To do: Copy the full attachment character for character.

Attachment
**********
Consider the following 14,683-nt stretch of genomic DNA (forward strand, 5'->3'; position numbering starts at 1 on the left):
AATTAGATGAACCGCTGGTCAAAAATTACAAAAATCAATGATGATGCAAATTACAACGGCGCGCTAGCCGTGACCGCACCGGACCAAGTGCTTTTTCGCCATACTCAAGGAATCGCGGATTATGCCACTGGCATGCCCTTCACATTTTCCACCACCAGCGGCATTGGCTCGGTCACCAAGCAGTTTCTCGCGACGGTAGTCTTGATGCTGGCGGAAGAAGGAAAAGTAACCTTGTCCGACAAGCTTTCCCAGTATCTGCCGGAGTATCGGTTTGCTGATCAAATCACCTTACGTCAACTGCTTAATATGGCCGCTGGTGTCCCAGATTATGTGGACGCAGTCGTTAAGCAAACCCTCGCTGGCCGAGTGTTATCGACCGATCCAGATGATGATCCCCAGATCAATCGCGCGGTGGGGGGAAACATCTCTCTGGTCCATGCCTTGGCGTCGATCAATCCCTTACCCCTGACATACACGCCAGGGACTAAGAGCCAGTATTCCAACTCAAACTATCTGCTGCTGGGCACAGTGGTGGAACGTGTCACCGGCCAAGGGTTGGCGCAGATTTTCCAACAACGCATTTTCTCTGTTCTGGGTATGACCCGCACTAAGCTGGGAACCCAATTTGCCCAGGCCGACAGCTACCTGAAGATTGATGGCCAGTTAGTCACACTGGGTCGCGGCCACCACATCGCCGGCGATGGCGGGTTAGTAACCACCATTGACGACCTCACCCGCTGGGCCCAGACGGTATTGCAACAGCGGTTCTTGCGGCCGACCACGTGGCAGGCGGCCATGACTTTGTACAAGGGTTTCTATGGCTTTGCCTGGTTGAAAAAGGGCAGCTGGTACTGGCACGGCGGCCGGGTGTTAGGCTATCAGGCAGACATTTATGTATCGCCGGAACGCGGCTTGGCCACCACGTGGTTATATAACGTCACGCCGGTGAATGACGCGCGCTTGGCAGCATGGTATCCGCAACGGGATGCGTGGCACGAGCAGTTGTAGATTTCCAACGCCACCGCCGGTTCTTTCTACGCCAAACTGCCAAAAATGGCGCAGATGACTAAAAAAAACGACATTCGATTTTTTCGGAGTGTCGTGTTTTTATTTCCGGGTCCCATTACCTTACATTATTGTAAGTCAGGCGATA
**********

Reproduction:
Consider the following 14,683-nt stretch of genomic DNA (forward strand, 5'->3'; position numbering starts at 1 on the left):
AATTAGATGAACCGCTGGTCAAAAATTACAAAAATCAATGATGATGCAAATTACAACGGCGCGCTAGCCGTGACCGCACCGGACCAAGTGCTTTTTCGCCATACTCAAGGAATCGCGGATTATGCCACTGGCATGCCCTTCACATTTTCCACCACCAGCGGCATTGGCTCGGTCACCAAGCAGTTTCTCGCGACGGTAGTCTTGATGCTGGCGGAAGAAGGAAAAGTAACCTTGTCCGACAAGCTTTCCCAGTATCTGCCGGAGTATCGGTTTGCTGATCAAATCACCTTACGTCAACTGCTTAATATGGCCGCTGGTGTCCCAGATTATGTGGACGCAGTCGTTAAGCAAACCCTCGCTGGCCGAGTGTTATCGACCGATCCAGATGATGATCCCCAGATCAATCGCGCGGTGGGGGGAAACATCTCTCTGGTCCATGCCTTGGCGTCGATCAATCCCTTACCCCTGACATACACGCCAGGGACTAAGAGCCAGTATTCCAACTCAAACTATCTGCTGCTGGGCACAGTGGTGGAACGTGTCACCGGCCAAGGGTTGGCGCAGATTTTCCAACAACGCATTTTCTCTGTTCTGGGTATGACCCGCACTAAGCTGGGAACCCAATTTGCCCAGGCCGACAGCTACCTGAAGATTGATGGCCAGTTAGTCACACTGGGTCGCGGCCACCACATCGCCGGCGATGGCGGGTTAGTAACCACCATTGACGACCTCACCCGCTGGGCCCAGACGGTATTGCAACAGCGGTTCTTGCGGCCGACCACGTGGCAGGCGGCCATGACTTTGTACAAGGGTTTCTATGGCTTTGCCTGGTTGAAAAAGGGCAGCTGGTACTGGCACGGCGGCCGGGTGTTAGGCTATCAGGCAGACATTTATGTATCGCCGGAACGCGGCTTGGCCACCACGTGGTTATATAACGTCACGCCGGTGAATGACGCGCGCTTGGCAGCATGGTATCCGCAACGGGATGCGTGGCACGAGCAGTTGTAGATTTCCAACGCCACCGCCGGTTCTTTCTACGCCAAACTGCCAAAAATGGCGCAGATGACTAAAAAAAACGACATTCGATTTTTTCGGAGTGTCGTGTTTTTATTTCCGGGTCCCATTACCTTACATTATTGTAAGTCAGGCGATA